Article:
How does assistive technology benefit individuals and providers? Our partner Rick Bahr from Innovative Services, Inc. is addressing the question this week at the South Dakota 2016 Creating Possibilities Conference: Inspiring Creative Minds. Joining Rick is a New York-based provider we serve, Innovative Resources for Independence (IRI).
IRI is one of 18 providers in NY already utilizing SimplyHome technology to support independence. IRI opened their first supportive apartment in Brooklyn in 2012. Today, close to 20 percent of their home residents are living in apartments. With use of the latest technology, staff is immediately alerted to any unusual activity, such as if a front door is left open in the middle of the night, or a stove is left on unattended.
This video demonstrates how SimplyHome technology has helped individuals at IRI live independently.
Wildwood Programs, also located in NY, has transitioned 16 people over the last four years to more independent living settings. On average each year, they have seen $39,000 savings per person. Annually, that is $624,000 in savings for 16 individuals. By adding assistive technology where applicable, they have already begun expanding the savings and independence.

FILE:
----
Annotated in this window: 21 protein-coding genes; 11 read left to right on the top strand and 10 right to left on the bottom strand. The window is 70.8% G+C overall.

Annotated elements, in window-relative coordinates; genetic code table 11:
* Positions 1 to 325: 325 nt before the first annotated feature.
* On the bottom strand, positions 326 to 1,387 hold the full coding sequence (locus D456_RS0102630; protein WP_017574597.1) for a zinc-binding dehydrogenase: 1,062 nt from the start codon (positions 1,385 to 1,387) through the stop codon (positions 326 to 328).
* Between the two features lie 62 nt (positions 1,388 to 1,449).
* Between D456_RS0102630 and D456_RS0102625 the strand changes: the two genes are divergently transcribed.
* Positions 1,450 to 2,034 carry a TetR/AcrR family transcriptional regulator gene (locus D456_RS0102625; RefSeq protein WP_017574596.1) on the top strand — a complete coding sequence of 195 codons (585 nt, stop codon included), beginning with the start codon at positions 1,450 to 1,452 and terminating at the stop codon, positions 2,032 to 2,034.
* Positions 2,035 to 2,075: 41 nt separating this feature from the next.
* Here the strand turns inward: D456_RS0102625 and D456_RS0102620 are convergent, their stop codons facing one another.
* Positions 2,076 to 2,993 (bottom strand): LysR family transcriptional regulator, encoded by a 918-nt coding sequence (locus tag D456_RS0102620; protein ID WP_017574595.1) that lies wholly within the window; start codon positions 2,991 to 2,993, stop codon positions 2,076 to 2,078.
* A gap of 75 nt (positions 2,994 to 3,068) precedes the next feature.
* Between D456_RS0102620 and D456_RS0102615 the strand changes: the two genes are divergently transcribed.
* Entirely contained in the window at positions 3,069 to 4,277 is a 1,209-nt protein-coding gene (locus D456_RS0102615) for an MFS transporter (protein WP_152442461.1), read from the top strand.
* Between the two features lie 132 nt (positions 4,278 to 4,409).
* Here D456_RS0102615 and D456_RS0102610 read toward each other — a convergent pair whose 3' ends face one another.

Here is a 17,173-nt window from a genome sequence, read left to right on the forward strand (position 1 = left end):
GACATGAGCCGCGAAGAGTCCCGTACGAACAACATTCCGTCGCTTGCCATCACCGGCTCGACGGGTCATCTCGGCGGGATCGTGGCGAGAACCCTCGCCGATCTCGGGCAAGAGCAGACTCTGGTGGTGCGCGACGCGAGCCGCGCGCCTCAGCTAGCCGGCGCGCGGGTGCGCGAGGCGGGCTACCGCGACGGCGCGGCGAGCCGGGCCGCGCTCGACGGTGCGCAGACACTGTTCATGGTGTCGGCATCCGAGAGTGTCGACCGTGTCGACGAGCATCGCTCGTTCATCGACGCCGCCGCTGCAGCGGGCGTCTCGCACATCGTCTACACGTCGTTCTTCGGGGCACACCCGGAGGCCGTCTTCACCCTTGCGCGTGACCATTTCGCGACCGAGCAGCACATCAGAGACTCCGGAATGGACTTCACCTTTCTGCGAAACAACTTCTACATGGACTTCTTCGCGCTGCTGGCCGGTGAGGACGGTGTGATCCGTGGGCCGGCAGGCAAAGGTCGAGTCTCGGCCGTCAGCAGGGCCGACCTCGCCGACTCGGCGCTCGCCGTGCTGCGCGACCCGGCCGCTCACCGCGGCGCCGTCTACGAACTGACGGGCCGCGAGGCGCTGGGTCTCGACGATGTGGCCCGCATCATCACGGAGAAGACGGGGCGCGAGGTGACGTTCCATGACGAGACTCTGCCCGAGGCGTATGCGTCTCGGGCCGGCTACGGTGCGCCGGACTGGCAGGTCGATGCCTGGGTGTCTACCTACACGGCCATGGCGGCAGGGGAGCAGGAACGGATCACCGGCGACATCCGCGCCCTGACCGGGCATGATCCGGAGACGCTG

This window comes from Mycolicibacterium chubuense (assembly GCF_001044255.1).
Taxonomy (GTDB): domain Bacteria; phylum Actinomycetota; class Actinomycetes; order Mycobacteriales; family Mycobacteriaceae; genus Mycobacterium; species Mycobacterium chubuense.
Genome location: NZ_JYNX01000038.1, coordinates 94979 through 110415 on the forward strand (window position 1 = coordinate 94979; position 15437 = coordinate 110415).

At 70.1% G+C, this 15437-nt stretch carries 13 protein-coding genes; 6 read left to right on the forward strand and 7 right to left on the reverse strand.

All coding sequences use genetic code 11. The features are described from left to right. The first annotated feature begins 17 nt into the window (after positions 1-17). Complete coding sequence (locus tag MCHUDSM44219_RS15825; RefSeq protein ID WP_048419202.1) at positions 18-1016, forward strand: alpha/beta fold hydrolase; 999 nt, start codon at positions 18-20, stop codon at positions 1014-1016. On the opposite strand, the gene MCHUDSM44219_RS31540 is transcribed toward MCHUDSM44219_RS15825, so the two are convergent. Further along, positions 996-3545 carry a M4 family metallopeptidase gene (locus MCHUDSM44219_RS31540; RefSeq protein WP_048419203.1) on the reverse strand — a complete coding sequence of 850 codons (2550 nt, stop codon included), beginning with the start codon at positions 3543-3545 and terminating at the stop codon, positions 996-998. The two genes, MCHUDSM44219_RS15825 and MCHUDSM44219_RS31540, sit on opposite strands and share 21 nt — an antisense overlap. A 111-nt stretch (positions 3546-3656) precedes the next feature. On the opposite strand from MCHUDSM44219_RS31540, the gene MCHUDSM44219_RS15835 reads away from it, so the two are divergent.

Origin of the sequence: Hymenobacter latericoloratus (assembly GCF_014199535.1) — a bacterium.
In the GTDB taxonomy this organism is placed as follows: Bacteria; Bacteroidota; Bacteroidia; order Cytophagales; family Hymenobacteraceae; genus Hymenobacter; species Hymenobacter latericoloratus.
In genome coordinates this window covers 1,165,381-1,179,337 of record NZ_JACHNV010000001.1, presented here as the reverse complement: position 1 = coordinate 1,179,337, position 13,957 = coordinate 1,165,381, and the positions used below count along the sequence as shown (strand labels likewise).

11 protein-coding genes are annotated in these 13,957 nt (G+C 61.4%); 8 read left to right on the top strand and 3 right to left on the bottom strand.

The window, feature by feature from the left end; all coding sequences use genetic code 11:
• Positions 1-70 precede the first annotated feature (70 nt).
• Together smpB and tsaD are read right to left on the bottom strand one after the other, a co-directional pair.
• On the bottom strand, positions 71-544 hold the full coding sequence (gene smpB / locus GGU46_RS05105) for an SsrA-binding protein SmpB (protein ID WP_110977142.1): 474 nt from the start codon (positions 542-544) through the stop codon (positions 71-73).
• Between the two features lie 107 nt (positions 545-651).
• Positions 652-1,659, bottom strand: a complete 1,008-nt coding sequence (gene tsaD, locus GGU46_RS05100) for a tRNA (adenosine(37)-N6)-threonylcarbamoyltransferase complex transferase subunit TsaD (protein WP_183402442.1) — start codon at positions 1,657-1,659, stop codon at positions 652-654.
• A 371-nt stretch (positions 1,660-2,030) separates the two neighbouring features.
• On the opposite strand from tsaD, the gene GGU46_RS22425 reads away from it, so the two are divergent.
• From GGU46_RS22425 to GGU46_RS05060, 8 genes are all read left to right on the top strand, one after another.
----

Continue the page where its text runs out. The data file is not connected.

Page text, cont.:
United Cerebral Palsy of New York City, Inc. (UCP of NYC) are using staff at one location 21 hours per week, versus 24/7, saving them at least $3,000 per month.
Ability Beyond is seeing significant savings - Their Clapboard program (serving eight individuals), is saving $3.99 for every $1 spent in their first year of using technology. After the first year, they are saving $11.23. The overall savings after the first year is approximately $8,752.
Their Liberty program (serving four individuals), is saving $9.05 for every $1 spent in the first year of using technology. After the first year, they are saving $82.05 for every $1 spent. The below chart demonstrates their overall savings.
Who is using the technology?
Jane is 57 years old and lives in a supportive apartment since February 2013. Each day she demonstrates that she needs minimal supervision. When she is not working, Jane enjoys cooking, spending time at church or going to the casino for a little escape.
Thomas longed for and even demanded an apartment of his own. With some very simple supports for front door activity, cooking safety and medication supports, he has made a remarkable transition to his apartment that he shares with a roommate.
George has a history of unstable blood pressure. To help him monitor his health, a telehealth blood pressure cuff (which he operates himself), communicates readings to the nurse immediately if the readings are out of a specified range. The nurse can then analyze trends.